Eye & Contact Lens

Skip Navigation LinksHome > May 2012 - Volume 38 - Issue 3 > Tear Film Surface Quality With Rigid and Soft Contact Lenses
Eye & Contact Lens: Science & Clinical Practice:
doi: 10.1097/ICL.0b013e31824da99c

Tear Film Surface Quality With Rigid and Soft Contact Lenses

Tyagi, Garima Ph.D.; Alonso-Caneiro, David Ph.D.; Collins, Michael Ph.D.; Read, Scott Ph.D.

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Objectives: The aim of this study was to measure tear film surface quality (TFSQ) using dynamic high-speed videokeratoscopy during short-term (8 hrs) use of rigid and soft contact lenses.

Methods: A group of 14 subjects wore 3 different types of contact lenses on 3 different nonconsecutive days (order randomized) in 1 eye only. The subjects were screened to exclude those with dry eye. The lenses included a polymethyl methacrylate (PMMA) hard, a rigid gas permeable (RGP; Boston XO), and a soft silicone hydrogel lens. Three 30-second long high-speed videokeratoscopy recordings were taken with contact lenses in situ, in the morning and again after 8 hrs of contact lens wear, both in normal and suppressed blinking conditions. Recordings were also made on a baseline day with no contact lens wear.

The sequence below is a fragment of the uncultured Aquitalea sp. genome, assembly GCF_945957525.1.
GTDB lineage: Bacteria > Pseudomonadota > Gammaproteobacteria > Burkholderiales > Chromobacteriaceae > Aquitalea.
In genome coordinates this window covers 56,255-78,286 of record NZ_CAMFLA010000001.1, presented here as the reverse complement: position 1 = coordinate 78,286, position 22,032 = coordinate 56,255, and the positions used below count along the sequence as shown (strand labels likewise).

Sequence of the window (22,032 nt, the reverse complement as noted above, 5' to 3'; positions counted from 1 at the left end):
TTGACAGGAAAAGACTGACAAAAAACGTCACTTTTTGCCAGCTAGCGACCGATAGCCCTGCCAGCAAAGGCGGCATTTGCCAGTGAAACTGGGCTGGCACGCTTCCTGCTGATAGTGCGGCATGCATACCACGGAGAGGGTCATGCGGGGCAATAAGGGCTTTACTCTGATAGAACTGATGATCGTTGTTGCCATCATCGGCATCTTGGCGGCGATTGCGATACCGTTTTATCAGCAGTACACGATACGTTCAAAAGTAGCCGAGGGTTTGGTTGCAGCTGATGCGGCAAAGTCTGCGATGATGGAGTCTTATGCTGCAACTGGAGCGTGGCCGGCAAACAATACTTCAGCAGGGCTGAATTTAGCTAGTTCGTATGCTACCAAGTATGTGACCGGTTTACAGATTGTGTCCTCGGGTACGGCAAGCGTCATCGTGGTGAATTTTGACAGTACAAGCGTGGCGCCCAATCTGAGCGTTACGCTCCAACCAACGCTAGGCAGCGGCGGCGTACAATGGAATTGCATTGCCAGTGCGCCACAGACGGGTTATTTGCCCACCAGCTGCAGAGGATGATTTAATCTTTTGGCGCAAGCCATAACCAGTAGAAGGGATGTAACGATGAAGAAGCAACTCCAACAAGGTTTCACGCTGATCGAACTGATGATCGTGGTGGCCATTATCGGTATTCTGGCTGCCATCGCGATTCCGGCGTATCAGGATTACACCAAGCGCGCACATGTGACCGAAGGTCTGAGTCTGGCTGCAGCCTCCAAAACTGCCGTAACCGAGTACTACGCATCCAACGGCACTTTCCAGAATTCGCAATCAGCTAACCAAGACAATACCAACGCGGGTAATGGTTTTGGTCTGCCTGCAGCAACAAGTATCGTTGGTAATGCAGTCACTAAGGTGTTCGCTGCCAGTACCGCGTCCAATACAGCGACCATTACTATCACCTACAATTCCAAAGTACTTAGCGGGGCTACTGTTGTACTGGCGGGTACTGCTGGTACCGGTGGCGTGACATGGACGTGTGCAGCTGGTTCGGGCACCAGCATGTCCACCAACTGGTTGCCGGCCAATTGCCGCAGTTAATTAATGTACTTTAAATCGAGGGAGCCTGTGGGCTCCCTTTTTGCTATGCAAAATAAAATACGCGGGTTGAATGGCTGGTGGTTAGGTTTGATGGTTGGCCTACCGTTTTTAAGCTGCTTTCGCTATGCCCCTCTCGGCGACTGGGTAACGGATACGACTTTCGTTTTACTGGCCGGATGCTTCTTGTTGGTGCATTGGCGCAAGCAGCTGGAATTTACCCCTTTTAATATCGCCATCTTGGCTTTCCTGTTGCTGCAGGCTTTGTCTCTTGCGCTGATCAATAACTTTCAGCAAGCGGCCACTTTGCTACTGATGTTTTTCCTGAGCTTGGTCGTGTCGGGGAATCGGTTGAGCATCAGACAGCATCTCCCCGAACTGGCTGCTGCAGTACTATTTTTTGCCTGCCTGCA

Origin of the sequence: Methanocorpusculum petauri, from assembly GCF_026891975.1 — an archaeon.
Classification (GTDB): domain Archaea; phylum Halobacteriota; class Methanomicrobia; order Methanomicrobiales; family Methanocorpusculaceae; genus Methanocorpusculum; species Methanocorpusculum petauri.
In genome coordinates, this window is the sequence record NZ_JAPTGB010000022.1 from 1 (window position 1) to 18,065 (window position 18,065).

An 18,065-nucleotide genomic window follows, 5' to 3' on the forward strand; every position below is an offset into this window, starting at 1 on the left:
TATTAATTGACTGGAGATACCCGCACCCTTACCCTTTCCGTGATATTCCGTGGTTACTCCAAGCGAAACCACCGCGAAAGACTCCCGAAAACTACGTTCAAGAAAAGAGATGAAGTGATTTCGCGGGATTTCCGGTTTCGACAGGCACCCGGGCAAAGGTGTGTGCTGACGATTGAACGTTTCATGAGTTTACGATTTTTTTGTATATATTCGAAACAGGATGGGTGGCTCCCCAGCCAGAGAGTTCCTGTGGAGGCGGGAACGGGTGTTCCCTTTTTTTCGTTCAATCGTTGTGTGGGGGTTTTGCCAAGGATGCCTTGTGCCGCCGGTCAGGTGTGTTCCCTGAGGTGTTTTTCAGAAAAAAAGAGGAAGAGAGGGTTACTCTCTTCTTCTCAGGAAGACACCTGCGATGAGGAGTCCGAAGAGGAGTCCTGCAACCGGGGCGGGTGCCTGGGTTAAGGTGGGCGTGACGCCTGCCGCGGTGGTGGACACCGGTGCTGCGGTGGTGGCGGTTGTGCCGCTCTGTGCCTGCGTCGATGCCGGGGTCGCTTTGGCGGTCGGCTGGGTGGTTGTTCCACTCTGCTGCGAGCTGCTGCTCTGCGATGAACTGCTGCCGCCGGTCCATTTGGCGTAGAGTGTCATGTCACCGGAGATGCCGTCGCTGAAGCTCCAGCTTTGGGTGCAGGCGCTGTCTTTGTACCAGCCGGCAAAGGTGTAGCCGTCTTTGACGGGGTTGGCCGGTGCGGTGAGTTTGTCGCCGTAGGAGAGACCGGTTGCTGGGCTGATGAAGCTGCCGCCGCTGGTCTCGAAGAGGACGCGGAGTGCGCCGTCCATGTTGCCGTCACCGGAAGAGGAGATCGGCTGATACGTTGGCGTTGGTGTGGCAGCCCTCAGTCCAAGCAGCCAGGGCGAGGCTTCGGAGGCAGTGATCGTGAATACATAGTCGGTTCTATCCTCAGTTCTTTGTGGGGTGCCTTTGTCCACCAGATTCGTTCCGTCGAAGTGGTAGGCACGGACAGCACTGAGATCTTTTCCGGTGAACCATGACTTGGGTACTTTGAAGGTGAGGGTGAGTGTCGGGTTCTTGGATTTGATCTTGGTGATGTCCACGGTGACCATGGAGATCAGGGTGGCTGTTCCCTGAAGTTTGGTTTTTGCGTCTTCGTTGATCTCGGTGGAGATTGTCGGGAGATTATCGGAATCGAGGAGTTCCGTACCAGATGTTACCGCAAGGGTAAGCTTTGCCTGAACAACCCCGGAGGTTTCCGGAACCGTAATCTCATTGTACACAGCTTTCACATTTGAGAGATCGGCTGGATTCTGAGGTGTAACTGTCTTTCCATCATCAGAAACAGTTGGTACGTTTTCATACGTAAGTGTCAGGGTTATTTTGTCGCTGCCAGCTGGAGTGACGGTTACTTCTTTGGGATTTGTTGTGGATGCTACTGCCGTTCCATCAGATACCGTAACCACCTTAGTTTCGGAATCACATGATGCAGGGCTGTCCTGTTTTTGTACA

Results: The presence of a contact lens in the eye had a significant effect on the mean TFSQ in both natural and suppressed blinking conditions (P=0.001 and P=0.01, respectively, repeated-measures analysis of variance). The TFSQ was worse with all the lenses compared with no lens in the eye in the afternoon during both normal and suppressed blinking conditions (all P<0.05). In natural blinking conditions, the mean TFSQ for the PMMA and RGP lenses was significantly worse than the baseline day (no lens) for both morning and afternoon measures (P<0.05).

Conclusions: This study shows that both rigid and soft contact lenses adversely affect the TFSQ in both natural and suppressed blinking conditions. No significant differences were found between the lens types and materials.

© 2012 Lippincott Williams & Wilkins, Inc.


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